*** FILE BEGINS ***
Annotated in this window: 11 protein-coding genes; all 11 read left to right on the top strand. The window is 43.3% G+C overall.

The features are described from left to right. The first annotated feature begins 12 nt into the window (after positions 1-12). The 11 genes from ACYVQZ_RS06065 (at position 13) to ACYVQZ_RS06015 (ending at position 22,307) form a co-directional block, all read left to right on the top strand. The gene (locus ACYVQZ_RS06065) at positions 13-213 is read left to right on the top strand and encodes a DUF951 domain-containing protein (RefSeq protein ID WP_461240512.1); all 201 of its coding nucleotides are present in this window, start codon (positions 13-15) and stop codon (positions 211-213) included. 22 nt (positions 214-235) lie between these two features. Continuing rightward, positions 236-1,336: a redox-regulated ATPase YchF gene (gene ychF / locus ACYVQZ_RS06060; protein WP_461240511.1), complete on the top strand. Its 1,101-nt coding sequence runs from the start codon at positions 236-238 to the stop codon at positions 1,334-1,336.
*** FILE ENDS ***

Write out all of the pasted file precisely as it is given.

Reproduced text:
Annotated in this window: 11 protein-coding genes; all 11 read left to right on the top strand. The window is 43.3% G+C overall.

The features are described from left to right. The first annotated feature begins 12 nt into the window (after positions 1-12). The 11 genes from ACYVQZ_RS06065 (at position 13) to ACYVQZ_RS06015 (ending at position 22,307) form a co-directional block, all read left to right on the top strand. The gene (locus ACYVQZ_RS06065) at positions 13-213 is read left to right on the top strand and encodes a DUF951 domain-containing protein (RefSeq protein ID WP_461240512.1); all 201 of its coding nucleotides are present in this window, start codon (positions 13-15) and stop codon (positions 211-213) included. 22 nt (positions 214-235) lie between these two features. Continuing rightward, positions 236-1,336: a redox-regulated ATPase YchF gene (gene ychF / locus ACYVQZ_RS06060; protein WP_461240511.1), complete on the top strand. Its 1,101-nt coding sequence runs from the start codon at positions 236-238 to the stop codon at positions 1,334-1,336.